Competition & Markets Authority
CMA alleges piano supplier illegally prevented price discounts
The CMA has provisionally found that Casio has broken competition law by restricting retailer freedom to discount online.
The Competition and Markets Authority (CMA) has issued a Statement of Objections to Casio Electronics Co. Ltd (Casio) which, as part of its business, supplies digital pianos and keyboards to UK retailers.
The CMA has provisionally decided that Casio implemented a policy designed to restrict retailers’ freedom to set their own prices online between 2013 and 2018, requiring them to sell at – or above – a minimum price, and so preventing them from offering price discounts.
This kind of illegal practice, known as resale price maintenance (RPM), means customers miss out on the best possible prices. Customers lose out on cheaper prices online because, even when they shop around, they find all retailers tend to be selling at around the same price.
In recent years, software has also made it easier for both suppliers and retailers to monitor online prices. As a result, suppliers can find out more quickly about lower online prices and can pressurise retailers to stick with the agreed price. The use of this ‘all-seeing’ software is also likely to reduce further the incentives for retailers to reduce their prices in the first place for fear of being caught and being sanctioned.
The CMA’s findings are provisional and no final decision has been made about whether there has been a breach of competition law. We will now carefully consider representations from the company before reaching a final decision.
Ann Pope, CMA Senior Director of Antitrust, yesterday said:
Companies that sell online can bring many benefits to people who are looking for more choice, convenience and lower prices.
That’s why it’s important that online retailers are free to sell at the prices they see fit.
We take allegations of online resale price maintenance seriously because it can lead to higher prices and limit choice for customers.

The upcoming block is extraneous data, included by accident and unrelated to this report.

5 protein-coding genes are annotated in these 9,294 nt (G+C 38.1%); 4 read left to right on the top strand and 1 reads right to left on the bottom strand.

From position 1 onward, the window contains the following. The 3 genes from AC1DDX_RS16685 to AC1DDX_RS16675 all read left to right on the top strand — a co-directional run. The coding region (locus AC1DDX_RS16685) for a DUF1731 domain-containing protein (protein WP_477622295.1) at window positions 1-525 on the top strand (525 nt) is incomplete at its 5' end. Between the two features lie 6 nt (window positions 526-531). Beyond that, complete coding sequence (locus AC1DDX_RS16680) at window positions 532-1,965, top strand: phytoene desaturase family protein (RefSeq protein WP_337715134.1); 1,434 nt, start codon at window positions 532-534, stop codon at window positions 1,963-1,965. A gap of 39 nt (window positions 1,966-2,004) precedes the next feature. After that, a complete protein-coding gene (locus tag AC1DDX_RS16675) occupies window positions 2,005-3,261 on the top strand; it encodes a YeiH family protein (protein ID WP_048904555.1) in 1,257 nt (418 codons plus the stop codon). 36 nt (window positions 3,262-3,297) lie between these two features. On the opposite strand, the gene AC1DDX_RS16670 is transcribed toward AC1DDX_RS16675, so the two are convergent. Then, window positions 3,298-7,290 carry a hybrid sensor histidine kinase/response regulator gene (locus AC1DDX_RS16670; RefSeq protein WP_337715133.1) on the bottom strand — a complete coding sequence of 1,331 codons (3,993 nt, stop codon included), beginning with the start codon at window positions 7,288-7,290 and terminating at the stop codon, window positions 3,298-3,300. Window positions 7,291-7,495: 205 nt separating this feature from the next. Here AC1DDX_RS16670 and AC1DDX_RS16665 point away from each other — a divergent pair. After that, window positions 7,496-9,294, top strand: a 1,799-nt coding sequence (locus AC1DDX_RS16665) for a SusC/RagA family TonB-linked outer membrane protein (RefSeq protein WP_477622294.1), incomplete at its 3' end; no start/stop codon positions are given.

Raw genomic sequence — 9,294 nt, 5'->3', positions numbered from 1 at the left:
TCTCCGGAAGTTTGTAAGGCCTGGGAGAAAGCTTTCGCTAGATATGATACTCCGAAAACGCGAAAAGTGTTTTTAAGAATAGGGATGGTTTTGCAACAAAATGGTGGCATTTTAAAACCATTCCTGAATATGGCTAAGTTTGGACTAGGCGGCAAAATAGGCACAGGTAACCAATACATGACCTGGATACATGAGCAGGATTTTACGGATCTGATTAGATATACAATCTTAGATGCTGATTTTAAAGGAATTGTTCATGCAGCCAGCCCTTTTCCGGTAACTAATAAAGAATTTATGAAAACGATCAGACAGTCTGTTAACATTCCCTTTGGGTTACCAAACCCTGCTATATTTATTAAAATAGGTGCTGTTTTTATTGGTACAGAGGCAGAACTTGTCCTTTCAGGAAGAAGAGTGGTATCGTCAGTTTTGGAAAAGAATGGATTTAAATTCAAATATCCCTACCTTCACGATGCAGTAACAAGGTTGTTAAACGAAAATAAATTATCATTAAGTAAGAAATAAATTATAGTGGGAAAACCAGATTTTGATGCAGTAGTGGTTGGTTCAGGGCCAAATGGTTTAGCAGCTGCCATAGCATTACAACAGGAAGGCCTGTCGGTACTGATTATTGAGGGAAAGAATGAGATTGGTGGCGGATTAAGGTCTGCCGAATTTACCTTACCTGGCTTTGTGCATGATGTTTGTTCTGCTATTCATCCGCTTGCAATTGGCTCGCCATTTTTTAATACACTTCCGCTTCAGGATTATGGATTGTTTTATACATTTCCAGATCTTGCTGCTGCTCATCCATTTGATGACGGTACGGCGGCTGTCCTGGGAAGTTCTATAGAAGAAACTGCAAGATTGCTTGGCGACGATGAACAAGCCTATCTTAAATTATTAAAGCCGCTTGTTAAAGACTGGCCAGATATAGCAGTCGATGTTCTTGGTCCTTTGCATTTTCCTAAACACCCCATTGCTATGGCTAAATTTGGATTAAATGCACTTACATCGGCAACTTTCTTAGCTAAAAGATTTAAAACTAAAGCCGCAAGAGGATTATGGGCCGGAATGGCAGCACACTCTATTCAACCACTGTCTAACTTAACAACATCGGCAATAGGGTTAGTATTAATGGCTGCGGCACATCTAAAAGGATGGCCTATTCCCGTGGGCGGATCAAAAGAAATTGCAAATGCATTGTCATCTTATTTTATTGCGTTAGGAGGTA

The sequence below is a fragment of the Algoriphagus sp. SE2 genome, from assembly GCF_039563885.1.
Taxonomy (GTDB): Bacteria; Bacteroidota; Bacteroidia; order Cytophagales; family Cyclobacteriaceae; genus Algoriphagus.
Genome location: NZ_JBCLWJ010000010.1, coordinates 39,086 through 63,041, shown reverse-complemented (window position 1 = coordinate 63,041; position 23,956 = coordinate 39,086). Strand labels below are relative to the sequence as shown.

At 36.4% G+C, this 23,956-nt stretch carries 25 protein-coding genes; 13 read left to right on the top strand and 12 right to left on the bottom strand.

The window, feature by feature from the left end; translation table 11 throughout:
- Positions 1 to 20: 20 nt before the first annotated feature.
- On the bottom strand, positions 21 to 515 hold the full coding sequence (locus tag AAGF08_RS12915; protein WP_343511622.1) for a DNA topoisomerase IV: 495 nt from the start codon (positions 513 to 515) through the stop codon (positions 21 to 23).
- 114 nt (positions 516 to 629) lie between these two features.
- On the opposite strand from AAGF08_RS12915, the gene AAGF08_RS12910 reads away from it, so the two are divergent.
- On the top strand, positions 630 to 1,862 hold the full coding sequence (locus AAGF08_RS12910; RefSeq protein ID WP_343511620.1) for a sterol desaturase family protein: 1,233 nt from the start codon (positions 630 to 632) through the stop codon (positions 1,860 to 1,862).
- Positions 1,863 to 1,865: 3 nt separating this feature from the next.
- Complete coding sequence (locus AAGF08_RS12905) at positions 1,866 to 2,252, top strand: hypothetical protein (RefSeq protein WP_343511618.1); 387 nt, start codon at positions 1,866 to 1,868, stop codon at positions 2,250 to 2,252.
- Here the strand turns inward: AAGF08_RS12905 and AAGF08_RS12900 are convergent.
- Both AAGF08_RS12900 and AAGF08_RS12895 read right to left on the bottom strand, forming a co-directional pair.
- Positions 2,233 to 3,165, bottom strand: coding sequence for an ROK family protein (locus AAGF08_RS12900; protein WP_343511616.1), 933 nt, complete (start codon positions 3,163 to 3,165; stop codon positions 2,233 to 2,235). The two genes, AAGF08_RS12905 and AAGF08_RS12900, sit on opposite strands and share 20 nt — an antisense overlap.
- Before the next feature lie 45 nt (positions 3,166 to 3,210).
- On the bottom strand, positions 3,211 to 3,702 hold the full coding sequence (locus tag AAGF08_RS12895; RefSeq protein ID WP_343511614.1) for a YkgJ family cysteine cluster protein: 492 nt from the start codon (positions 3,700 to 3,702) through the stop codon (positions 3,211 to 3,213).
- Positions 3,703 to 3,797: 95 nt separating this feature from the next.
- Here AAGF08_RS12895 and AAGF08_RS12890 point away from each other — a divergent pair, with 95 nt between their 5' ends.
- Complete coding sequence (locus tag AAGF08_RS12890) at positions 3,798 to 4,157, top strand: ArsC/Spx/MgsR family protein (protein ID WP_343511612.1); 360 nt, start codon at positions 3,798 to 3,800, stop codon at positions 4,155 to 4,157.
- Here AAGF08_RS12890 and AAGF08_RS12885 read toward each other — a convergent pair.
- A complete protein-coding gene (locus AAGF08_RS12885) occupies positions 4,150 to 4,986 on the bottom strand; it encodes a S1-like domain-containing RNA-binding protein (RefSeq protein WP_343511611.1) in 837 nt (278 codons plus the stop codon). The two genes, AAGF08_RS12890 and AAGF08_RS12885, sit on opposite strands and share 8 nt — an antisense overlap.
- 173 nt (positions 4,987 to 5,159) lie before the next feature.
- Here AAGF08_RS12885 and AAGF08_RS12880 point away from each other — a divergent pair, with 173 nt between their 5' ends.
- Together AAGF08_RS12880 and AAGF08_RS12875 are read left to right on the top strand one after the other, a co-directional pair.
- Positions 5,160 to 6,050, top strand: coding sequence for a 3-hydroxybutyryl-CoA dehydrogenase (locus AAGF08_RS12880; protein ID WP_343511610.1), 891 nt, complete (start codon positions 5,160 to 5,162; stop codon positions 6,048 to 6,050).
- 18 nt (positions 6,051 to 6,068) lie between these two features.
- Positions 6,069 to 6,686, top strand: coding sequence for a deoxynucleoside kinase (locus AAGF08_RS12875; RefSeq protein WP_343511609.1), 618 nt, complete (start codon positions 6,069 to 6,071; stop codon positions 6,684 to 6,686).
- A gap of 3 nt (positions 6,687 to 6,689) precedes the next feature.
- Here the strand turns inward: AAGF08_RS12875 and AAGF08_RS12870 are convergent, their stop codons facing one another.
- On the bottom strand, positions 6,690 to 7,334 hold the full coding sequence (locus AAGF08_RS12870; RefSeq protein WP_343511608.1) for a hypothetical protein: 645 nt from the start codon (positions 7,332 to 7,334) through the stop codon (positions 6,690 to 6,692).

Digital pianos and keyboards are a significant part of the wider UK musical instruments sector which is estimated at around £440m annually.
For businesses wanting to know more about RPM, the CMA has published guidance to help suppliers and retailers across all sectors, with information about what to do if they are, or may have been, involved in RPM or similar practices. Businesses can also watch the CMA’s short film that explains what RPM looks like in practice.
For more information, see the case page.
Notes to editors
- The Chapter I prohibition of the Competition Act 1998 covers anti-competitive agreements, concerted practices and decisions by associations of undertakings which have as their object or effect the prevention, restriction or distortion of competition within the UK or a part of it and which may affect trade within the UK or a part of it. Similarly, Article 101 of the Treaty on the Functioning of the European Union (TFEU) prohibits such anti-competitive agreements, concerted practices and decisions by associations of undertakings which may affect trade between EU member states.
- The European Commission recently fined four companies for resale price maintenance in July 2018: Philips, Pioneer, Asus, Denon
- The CMA fined three other companies for online resale price maintenance: one in August 2016, in the light fittings sector and 2 in May 2016; one in the bathroom fittings sector and one in the commercial refrigeration sector.
- In 2018 the CMA issued 19 warning and 3 advisory letters about resale price maintenance: alerting companies to the illegal nature of this practice and prompting action to ensure compliance.
- The estimated size of the wider UK musical instruments sector is according to the IBISWorld Industry Report G47.591 Musical Instrument Retailers in the UK, March 2019.
- Any business found to have infringed the Competition Act 1998 can be fined up to 10% of its annual worldwide group turnover. In calculating financial penalties, the CMA takes into account a number of factors including the seriousness of the infringement(s), turnover in the relevant market and any mitigating and aggravating factors.
- The Statement of Objections is addressed to Casio Electronics Co. Ltd which the CMA provisionally considers was directly involved in the alleged infringement and to Casio Computer Co. Ltd as its ultimate parent company.
- The CMA has not addressed the Statement of Objections to any retailer. This is because the CMA has applied Rule 5(3) of its Competition Act 1998 Rules, according to which it may address its proposed infringement decision to fewer than all the persons who were party to the relevant agreement/s.
- The Statements of Objections will not be published. In accordance with the guidance Competition Act 1998: Guidance on the CMA’s investigation procedures in Competition Act 1998 cases (CMA8), any person who is in a position materially to assist the CMA in testing its factual, legal or economic arguments may request a non-confidential version of the Statement of Objections by contacting the CMA.
- The CMA has four other ongoing antitrust investigations in the musical instruments and equipment sector: cases 50565-3, 50565-4, 50565-5, 50565-6
- For CMA updates, see gov.uk/cma or follow us on Twitter @CMAgovuk, Facebook, and LinkedIn.
- Media queries should be directed to email@example.com, on 020 3738 6460.
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